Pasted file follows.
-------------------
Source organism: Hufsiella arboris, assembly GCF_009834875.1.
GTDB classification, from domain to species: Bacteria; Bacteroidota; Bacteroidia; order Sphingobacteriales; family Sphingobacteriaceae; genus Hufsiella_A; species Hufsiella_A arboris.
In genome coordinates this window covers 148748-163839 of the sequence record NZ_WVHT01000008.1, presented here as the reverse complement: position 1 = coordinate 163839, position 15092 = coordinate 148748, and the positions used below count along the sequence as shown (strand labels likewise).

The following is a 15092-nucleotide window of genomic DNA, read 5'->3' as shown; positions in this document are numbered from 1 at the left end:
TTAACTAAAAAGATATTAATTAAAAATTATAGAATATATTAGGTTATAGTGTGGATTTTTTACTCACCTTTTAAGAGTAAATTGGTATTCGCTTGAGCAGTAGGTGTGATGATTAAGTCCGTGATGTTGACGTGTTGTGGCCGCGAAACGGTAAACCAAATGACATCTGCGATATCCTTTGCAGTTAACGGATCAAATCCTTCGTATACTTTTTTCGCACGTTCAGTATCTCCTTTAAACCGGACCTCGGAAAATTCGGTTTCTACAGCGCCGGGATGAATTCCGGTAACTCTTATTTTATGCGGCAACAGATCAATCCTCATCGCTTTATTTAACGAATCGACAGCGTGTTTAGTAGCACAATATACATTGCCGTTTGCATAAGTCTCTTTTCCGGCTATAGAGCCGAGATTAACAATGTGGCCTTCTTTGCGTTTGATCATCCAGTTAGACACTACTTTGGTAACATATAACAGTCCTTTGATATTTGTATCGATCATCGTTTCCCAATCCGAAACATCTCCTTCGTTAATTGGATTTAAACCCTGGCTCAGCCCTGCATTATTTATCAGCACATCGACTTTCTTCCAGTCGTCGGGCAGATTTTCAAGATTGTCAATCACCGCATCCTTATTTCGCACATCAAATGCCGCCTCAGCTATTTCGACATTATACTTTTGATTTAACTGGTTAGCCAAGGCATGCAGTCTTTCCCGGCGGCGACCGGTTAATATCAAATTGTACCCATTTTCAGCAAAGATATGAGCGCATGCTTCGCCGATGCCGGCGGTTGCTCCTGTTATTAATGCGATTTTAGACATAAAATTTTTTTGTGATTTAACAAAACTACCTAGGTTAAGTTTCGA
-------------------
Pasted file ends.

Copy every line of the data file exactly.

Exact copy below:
Source organism: Hufsiella arboris, assembly GCF_009834875.1.
GTDB classification, from domain to species: Bacteria; Bacteroidota; Bacteroidia; order Sphingobacteriales; family Sphingobacteriaceae; genus Hufsiella_A; species Hufsiella_A arboris.
In genome coordinates this window covers 148748-163839 of the sequence record NZ_WVHT01000008.1, presented here as the reverse complement: position 1 = coordinate 163839, position 15092 = coordinate 148748, and the positions used below count along the sequence as shown (strand labels likewise).

The following is a 15092-nucleotide window of genomic DNA, read 5'->3' as shown; positions in this document are numbered from 1 at the left end:
TTAACTAAAAAGATATTAATTAAAAATTATAGAATATATTAGGTTATAGTGTGGATTTTTTACTCACCTTTTAAGAGTAAATTGGTATTCGCTTGAGCAGTAGGTGTGATGATTAAGTCCGTGATGTTGACGTGTTGTGGCCGCGAAACGGTAAACCAAATGACATCTGCGATATCCTTTGCAGTTAACGGATCAAATCCTTCGTATACTTTTTTCGCACGTTCAGTATCTCCTTTAAACCGGACCTCGGAAAATTCGGTTTCTACAGCGCCGGGATGAATTCCGGTAACTCTTATTTTATGCGGCAACAGATCAATCCTCATCGCTTTATTTAACGAATCGACAGCGTGTTTAGTAGCACAATATACATTGCCGTTTGCATAAGTCTCTTTTCCGGCTATAGAGCCGAGATTAACAATGTGGCCTTCTTTGCGTTTGATCATCCAGTTAGACACTACTTTGGTAACATATAACAGTCCTTTGATATTTGTATCGATCATCGTTTCCCAATCCGAAACATCTCCTTCGTTAATTGGATTTAAACCCTGGCTCAGCCCTGCATTATTTATCAGCACATCGACTTTCTTCCAGTCGTCGGGCAGATTTTCAAGATTGTCAATCACCGCATCCTTATTTCGCACATCAAATGCCGCCTCAGCTATTTCGACATTATACTTTTGATTTAACTGGTTAGCCAAGGCATGCAGTCTTTCCCGGCGGCGACCGGTTAATATCAAATTGTACCCATTTTCAGCAAAGATATGAGCGCATGCTTCGCCGATGCCGGCGGTTGCTCCTGTTATTAATGCGATTTTAGACATAAAATTTTTTTGTGATTTAACAAAACTACCTAGGTTAAGTTTCGA